Fish have been a protein source throughout history. Early fishing primarily involved individuals capturing fish near their communities for consumption or trade. Ships gave fishers access to ocean-based fisheries. Commercial fishing became industrialized by the late nineteenth century, as technological innovations helped locate, catch, and process fish. In addition to fish living in natural freshwater or saltwater fisheries, fish cultivated in fish farms' ponds or tanks represented approximately one-fourth of the fish eaten in the world. Countries benefited economically with domestic trade and by exporting valuable fish. In the early twenty-first century, fisheries generated billions of dollars globally with approximately 42 million people employed to catch fish and several hundred millions more working in related industries. Fisheries reinforced food security when climate changes caused shortages of other agricultural products.
For centuries, fishers realized that weather affected fish populations, but they lacked the scholarly resources to investigate their observations. During the nineteenth century, fishery researchers began applying scientific methodology to study diverse factors affecting fish health, reproduction, and habitats. They contemplated reasons for decreased fish populations besides overfishing. U.S. Environmental Protection Agency representatives voiced concerns that climate deviations affected the quantity and quality of fisheries to the U.S. Congress in 1988. The American Fisheries Society promoted research examining how climate change might affect fisheries. Scientists consulted ships' logs and records documenting fish-catch statistics and meteorological patterns to evaluate hypotheses about the climate's possible role in fish population losses. Researchers used computer simulations to consider future climatic factors that could potentially harm fish.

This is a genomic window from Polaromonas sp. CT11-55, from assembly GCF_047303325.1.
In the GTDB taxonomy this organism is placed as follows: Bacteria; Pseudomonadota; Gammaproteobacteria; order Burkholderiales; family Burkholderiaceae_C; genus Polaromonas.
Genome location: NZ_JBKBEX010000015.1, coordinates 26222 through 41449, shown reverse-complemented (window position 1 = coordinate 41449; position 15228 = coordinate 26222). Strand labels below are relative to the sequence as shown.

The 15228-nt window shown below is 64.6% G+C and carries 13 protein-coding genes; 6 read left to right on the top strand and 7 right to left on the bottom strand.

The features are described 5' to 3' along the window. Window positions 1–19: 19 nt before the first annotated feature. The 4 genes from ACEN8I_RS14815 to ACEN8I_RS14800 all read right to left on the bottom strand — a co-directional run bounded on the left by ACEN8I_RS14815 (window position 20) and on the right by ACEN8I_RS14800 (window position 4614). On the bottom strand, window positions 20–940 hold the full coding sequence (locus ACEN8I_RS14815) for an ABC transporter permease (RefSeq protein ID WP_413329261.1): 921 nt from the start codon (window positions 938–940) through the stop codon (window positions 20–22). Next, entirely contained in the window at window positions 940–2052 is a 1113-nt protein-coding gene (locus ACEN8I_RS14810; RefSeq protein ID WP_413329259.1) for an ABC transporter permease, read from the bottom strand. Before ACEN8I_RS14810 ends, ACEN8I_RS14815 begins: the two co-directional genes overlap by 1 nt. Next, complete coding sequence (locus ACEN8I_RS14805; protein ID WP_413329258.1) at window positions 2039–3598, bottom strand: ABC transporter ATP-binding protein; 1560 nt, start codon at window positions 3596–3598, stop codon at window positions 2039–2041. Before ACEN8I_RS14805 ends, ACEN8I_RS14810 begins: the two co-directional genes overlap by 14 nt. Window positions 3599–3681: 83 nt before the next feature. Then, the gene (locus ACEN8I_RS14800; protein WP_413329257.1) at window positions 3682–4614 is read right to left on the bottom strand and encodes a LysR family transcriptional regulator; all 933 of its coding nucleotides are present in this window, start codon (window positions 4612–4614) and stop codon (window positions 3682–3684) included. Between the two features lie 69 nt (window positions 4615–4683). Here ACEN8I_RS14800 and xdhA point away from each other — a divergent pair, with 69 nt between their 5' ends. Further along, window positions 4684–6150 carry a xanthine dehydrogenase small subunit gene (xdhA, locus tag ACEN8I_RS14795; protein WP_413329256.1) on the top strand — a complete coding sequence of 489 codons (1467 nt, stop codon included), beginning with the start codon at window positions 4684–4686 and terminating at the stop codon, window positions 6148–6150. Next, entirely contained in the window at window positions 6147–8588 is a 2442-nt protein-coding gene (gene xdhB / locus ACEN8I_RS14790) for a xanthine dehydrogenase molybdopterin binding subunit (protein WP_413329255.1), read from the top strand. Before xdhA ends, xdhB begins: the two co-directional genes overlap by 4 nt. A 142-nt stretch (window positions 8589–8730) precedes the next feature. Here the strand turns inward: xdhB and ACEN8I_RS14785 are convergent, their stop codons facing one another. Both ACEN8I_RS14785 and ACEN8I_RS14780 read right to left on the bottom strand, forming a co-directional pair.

Fish are exceptionally vulnerable to habitat changes. The World Wildlife Federation...
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